Henry Stram

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Henry Stram
Born (1954-09-10) September 10, 1954 (age 59)
Lafayette, Indiana, United States
Occupation Actor, Singer
Known for See What I Wanna See

Henry Stram (born September 10, 1954) is an American actor. He is also the son of the famous NFL coach Hank Stram.

Early life[edit]

Stram grew up in Kansas City while his father was the coach of the Kansas City Chiefs. He performed with The Barn Players until he moved to New York City in 1973 and studied acting at the Juilliard School.[1] While at Juilliard, he frequented Cafe La Fortuna, a cafe that opened in 1976 and was known for its garden, opera music and Italian desserts.[2]

In 2012, he participated in Shinsai, which was a benefit concert to support the victims of the Fukushima Daiichi nuclear disaster along with Patti LuPone, Richard Thomas, Mary Beth Hurt, Jay O. Sanders, Jennifer Lim and Angela Lin.[3] The same year, he was in the cast of Rebecca,[4] but the show was closed after it was discovered one of the investors never existed with a following criminal investigation. Ben Sprecher, a producer, hopes it will have a run in 2013.[5]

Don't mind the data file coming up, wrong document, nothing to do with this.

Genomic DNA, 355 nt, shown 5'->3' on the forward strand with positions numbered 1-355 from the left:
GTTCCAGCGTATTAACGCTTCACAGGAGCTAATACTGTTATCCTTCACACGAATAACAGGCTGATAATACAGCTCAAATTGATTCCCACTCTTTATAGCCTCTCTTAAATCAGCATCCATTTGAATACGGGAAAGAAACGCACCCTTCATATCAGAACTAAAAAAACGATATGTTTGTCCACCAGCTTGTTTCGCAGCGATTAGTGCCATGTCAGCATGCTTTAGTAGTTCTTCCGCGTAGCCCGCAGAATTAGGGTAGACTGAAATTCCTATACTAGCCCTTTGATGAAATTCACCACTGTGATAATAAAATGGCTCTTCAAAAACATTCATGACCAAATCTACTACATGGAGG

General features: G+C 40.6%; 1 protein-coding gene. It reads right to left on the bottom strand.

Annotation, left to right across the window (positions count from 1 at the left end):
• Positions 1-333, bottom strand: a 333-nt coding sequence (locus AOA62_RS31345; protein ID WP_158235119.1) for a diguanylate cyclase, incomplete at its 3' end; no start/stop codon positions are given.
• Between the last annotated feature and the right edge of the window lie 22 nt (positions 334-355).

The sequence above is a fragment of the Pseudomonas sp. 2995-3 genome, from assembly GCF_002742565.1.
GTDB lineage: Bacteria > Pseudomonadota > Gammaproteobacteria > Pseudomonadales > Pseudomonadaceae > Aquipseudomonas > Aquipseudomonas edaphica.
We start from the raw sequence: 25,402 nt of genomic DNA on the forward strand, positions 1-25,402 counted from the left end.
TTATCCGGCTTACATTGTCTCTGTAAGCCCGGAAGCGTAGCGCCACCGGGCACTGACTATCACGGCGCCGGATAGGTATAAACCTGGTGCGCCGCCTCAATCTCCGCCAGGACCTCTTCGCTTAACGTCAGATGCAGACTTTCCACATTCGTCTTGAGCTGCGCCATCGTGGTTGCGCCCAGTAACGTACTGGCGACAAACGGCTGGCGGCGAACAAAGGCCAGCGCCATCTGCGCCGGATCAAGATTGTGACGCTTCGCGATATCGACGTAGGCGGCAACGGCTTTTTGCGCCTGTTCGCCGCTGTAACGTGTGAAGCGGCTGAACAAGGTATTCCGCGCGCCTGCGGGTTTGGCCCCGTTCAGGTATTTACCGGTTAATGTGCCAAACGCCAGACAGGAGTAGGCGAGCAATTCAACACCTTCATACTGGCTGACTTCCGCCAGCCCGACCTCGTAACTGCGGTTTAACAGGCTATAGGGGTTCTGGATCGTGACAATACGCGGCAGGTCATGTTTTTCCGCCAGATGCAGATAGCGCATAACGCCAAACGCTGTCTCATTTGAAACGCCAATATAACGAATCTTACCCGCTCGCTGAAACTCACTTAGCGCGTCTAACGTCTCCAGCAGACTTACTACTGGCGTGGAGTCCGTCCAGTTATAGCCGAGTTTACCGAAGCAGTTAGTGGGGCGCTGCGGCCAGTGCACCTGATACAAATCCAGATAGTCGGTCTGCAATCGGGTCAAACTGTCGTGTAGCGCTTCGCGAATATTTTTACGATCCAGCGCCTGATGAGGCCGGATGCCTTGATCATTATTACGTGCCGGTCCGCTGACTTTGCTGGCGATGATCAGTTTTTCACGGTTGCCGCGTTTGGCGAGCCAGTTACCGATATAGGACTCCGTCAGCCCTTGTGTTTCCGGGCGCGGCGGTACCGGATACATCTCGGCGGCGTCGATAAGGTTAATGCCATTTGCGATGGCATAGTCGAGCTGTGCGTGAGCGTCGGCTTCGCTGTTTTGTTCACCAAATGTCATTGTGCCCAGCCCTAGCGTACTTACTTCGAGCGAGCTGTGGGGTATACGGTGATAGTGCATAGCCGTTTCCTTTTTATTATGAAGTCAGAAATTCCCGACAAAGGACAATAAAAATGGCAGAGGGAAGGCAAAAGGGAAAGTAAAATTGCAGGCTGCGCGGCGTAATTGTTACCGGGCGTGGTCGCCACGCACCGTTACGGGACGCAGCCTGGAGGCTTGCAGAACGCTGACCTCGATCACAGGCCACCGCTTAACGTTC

Personal life[edit]

Stram has been with actor Martin Moran since they met while rehearsing The Making of Americans together in 1985. They since have done many shows together. Moran said of their meeting in a 2006 interview, "I remember what a surprise, what a thrill it was, when the coolest actor in the group the one who'd worked with Richard Foreman and at the Guthrie and graduated from Juilliard! started walking me to my subway stop after rehearsals. That was February 1985, twenty-one Valentine Days ago. Since then, we've made a life together through the vagaries of this nutty, blessed business".[6]

Stage credits[edit]

Broadway[edit]

Off-Broadway[edit]

Off-off Broadway[edit]

  • Eddie Goes to Poetry City (Part 2) (1991) -- La MaMa
  • The Mind King (1992) -- St. Mark's Theatre/Ontological-Hysteric Theatre
  • My Head Was a Sledge Hammer (1994) -- St. Mark's Theatre/Ontological-Hysteric Theatre

Regional[edit]

Filmography[edit]

Film[edit]

Television[edit]

Controversy[edit]

Stram came under fire in 2009 while performing in the Rebecca Gilman stage adaption of The Heart Is a Lonely Hunter by Carson McCullers. Stram was playing a deaf character, and since he is not in real life, it was said of him, "A hearing actor playing a deaf character is tantamount to putting a white actor in blackface" by a member of the board of the Alliance for Inclusion in the Arts. The National Association of the Deaf, Deaf West Theater, and others demanded that Mr. Hughes and the New York Theater Workshop demanded he be replaced by an actual deaf actor. Stram had played the role in 2005 in the premiere of the show in Atlanta[8]

References[edit]

External links[edit]